President Trump took a shot at the news media on Monday ahead of a busy week that could help determine the fate of his agenda. “We should have a contest as to which of the Networks, plus CNN and not including Fox, is the most dishonest, corrupt and/or distorted in its political coverage of your favorite President (me),” Trump tweeted. “They are all bad. Winner to receive the FAKE NEWS TROPHY!”
President Trump praised Fox News and ripped CNN on Saturday, saying on Twitter that the conservative-leaning news network is more important than the cable network. “Fox News is MUCH more important in the United States than CNN, but outside of the U.S., CNN International is still a major source of (Fake) news, and they represent our Nation to the WORLD very poorly. The outside world does not see the truth from them!” the president said in a tweet.
A funny game. A scary conclusion: today’s social tools, put in capable hands, make false information very hard to detect and extraordinarily damaging.
A charged political race, allegations of partisan attacks, a national outlet viewed with distrust by many in the state (and around the country): the Moore story serves as a microcosm for our parallel media universes.
Mark Zuckerberg’s company is trying to tell Congress — and the American public — that its ads are not especially effective.
President Trump accused the media of making up a majority of stories about his administration without providing evidence to back up his claim.
Breaking from the typical tech-world decorum, Facebook Chief Security Officer Alex Stamos is calling out the media for oversimplifying the company’s “fake news” problem. “I am seeing a ton of [media] coverage of our recent issues driven by stereotypes of our employees and attacks against fantasy, straw man tech cos,” Stamos wrote in a tweet storm over the weekend.
The RTDNA Voice of the First Amendment Task Force is calling on the U.S. Senate Intelligence Committee to ignore a tweet from President Trump seeking an investigation into what he called “Fake News Networks.”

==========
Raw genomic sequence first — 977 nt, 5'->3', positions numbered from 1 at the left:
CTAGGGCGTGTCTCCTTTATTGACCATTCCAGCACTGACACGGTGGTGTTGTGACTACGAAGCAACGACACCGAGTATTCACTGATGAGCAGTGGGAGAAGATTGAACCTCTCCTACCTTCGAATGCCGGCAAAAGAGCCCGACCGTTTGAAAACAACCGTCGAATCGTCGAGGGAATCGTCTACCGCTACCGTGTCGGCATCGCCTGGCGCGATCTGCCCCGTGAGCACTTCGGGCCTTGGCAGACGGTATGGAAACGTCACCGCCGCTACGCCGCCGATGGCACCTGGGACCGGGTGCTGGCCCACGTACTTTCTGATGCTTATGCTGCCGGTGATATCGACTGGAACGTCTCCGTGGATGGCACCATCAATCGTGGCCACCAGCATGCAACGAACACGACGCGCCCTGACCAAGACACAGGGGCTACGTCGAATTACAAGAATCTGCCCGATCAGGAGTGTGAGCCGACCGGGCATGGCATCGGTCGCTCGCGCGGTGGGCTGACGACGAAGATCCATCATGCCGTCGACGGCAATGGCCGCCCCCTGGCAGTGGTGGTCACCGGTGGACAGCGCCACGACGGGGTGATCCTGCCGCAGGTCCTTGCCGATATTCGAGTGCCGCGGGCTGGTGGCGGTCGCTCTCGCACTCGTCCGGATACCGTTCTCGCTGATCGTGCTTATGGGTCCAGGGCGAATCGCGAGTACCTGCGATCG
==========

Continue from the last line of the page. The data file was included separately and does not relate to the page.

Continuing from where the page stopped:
President Donald Trump urged Congress Thursday morning to launch an investigation of the news media, wondering online “why so much of our news is just made up.” He did not single out a specific story or media outlet that he believed to be guilty of inaccurate reporting.
Russia’s effort to influence U.S. voters through Facebook and other social media is a “red-hot” focus of special counsel Robert Mueller’s investigation into the 2016 election and possible links to President Donald Trump’s associates, according to U.S. officials familiar with the matter.
Russian disinformation groups spent about $100,000 for about 3,000 issue ads on Facebook connected to hundreds of false accounts over the past two years, according to findings of an investigation released Wednesday afternoon by the social network.
UNIVERSITY PARK, Pa. (AP) — Two Penn State professors have received $300,000 from the National Science Foundation to develop technology that will enable digital devices to weed out fake news. The university says information sciences and technology professor Dongwon Lee and communications professor S. Shyam Sundar are working on the project. Lee says fake news […]
Old fights about radio have lessons for new fights about the Internet.
Continuing its crackdown on “fake news,” Facebook will no longer let publishers advertise on its network if they are found to be spreading such content. If a page repeatedly shares stories that have been marked as false by third-party fact-checkers, they will no longer be able to buy ads on Facebook.
President Trump blasted the news media ahead of his return to Washington on Sunday after a 17-day working vacation. “Heading back to Washington after working hard and watching some of the worst and most dishonest Fake News reporting I have ever seen!” the president said.